July 26, 2021
July 26, 2021
July 19, 2022
Equity and Culture & Social Justice in Education
Even as we integrate inclusive teaching strategies and course design, the philosophy and implementation of grading continues to be a large source of inequity in higher education. Grades signal to students whether they belong within a course or degree major and dictate access to academic and career opportunities. Consequently, even in a classroom where the instructor shares decision-making power with students, grading ultimately becomes a place where instructors exercise complete power and students exhibit little agency. While efforts have focused on closing the “achievement gap” through teaching practice, the negative impact of grading on students, especially those with marginalized identities, suggests that we must interrogate how the way that we assess students could also contribute to this gap. Innovative approaches to grading have been explored in other settings, yet science and engineering disciplines often rigidly assess student performance through what they consider to be objectively designed and evaluated tasks. This practice and its underlying assumptions have historically done little to help, if not exacerbated existing inequities for students from marginalized identity groups. In this paper, we review the inequities around current practices in grading that motivate the need to change, as well as introduce several frameworks of alternative grading (e.g. contract grading, mastery grading, ungrading). In so doing, we will consider different perspectives on the purpose of grading and what we aim to evaluate in our students through their work. We will examine the importance of merit from the instructor’s view and how different interpretations of this ideal affect our students. This paper will also discuss barriers real or perceived to changing how we grade, and propose some strategies for instructors who wish to limit the effects of bias, increase a sense of agency, and ultimately empower students.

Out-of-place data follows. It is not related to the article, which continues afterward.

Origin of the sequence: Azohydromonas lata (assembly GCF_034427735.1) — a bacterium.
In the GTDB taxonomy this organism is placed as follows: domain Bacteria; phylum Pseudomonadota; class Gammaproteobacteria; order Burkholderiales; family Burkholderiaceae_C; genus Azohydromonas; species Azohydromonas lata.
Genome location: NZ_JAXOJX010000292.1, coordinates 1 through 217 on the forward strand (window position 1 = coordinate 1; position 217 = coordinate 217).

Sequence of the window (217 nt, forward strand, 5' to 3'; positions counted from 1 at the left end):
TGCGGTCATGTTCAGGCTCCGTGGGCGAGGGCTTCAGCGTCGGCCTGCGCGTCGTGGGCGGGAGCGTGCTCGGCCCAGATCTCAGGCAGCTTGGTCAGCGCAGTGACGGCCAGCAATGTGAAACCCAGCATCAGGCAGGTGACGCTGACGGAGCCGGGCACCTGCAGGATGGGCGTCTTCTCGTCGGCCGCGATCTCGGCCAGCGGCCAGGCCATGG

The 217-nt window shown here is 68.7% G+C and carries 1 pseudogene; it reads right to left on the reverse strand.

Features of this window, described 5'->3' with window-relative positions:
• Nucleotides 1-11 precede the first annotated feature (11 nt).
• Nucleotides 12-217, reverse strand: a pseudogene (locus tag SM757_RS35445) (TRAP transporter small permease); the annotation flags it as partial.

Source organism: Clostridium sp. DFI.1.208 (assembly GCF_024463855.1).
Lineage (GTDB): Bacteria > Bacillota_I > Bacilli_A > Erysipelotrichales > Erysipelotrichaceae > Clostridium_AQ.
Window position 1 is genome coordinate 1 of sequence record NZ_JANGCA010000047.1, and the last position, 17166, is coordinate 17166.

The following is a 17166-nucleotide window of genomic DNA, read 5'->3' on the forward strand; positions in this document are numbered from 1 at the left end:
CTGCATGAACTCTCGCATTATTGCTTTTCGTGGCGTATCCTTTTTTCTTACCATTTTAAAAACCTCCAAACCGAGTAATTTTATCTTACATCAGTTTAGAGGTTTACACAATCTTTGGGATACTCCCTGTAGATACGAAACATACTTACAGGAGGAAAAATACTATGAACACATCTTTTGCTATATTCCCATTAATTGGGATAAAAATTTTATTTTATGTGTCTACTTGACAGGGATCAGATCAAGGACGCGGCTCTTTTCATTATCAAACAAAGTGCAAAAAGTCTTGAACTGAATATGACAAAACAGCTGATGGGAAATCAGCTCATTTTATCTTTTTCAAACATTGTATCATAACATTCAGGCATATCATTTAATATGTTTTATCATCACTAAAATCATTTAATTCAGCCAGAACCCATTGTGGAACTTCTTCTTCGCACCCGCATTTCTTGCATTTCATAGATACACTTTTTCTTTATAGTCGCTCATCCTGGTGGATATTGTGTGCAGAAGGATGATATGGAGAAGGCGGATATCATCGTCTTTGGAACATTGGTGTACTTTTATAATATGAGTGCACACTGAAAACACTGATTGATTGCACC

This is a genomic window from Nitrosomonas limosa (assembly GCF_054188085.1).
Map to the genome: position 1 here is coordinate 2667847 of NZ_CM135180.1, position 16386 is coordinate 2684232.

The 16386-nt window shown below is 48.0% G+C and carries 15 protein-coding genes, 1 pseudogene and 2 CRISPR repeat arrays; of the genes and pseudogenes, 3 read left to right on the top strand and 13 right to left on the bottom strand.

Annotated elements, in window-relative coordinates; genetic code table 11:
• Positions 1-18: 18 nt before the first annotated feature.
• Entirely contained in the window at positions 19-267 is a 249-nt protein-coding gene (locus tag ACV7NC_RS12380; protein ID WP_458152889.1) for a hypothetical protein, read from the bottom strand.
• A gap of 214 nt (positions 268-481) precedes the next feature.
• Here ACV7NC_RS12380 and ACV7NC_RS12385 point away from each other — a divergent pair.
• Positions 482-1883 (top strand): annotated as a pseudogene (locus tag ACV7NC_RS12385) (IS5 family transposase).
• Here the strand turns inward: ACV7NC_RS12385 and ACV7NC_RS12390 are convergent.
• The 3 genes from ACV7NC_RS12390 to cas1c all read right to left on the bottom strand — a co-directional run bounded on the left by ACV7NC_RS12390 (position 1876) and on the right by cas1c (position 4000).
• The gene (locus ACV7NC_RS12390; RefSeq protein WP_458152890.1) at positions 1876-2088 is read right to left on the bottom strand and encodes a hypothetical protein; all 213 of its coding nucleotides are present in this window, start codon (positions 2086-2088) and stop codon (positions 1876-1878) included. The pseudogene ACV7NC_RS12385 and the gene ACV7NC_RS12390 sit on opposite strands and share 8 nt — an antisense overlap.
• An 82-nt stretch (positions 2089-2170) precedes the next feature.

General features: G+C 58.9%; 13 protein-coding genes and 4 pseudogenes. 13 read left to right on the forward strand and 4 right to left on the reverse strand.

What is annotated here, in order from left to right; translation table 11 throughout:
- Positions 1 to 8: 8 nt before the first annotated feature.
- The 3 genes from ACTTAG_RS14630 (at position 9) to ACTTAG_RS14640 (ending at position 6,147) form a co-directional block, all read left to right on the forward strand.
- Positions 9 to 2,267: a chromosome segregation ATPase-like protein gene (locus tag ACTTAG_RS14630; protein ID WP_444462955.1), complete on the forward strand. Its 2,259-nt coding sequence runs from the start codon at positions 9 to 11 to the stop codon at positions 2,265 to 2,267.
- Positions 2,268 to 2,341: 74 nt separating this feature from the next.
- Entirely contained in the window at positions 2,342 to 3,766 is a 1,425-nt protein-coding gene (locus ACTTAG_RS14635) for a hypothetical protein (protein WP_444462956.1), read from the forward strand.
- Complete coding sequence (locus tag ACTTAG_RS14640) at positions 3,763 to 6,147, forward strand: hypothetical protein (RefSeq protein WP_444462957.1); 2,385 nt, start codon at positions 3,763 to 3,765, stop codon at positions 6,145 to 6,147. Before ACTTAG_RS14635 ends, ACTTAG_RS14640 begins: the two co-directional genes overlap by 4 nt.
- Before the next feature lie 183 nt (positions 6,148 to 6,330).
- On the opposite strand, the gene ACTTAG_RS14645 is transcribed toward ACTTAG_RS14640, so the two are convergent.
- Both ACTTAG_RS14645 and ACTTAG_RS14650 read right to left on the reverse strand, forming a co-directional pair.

Ko, M. E. (2021, July), Revolutionizing Grading: Implications on Power, Agency, and Equity Paper presented at 2021 ASEE Virtual Annual Conference Content Access, Virtual Conference. https://peer.asee.org/37687
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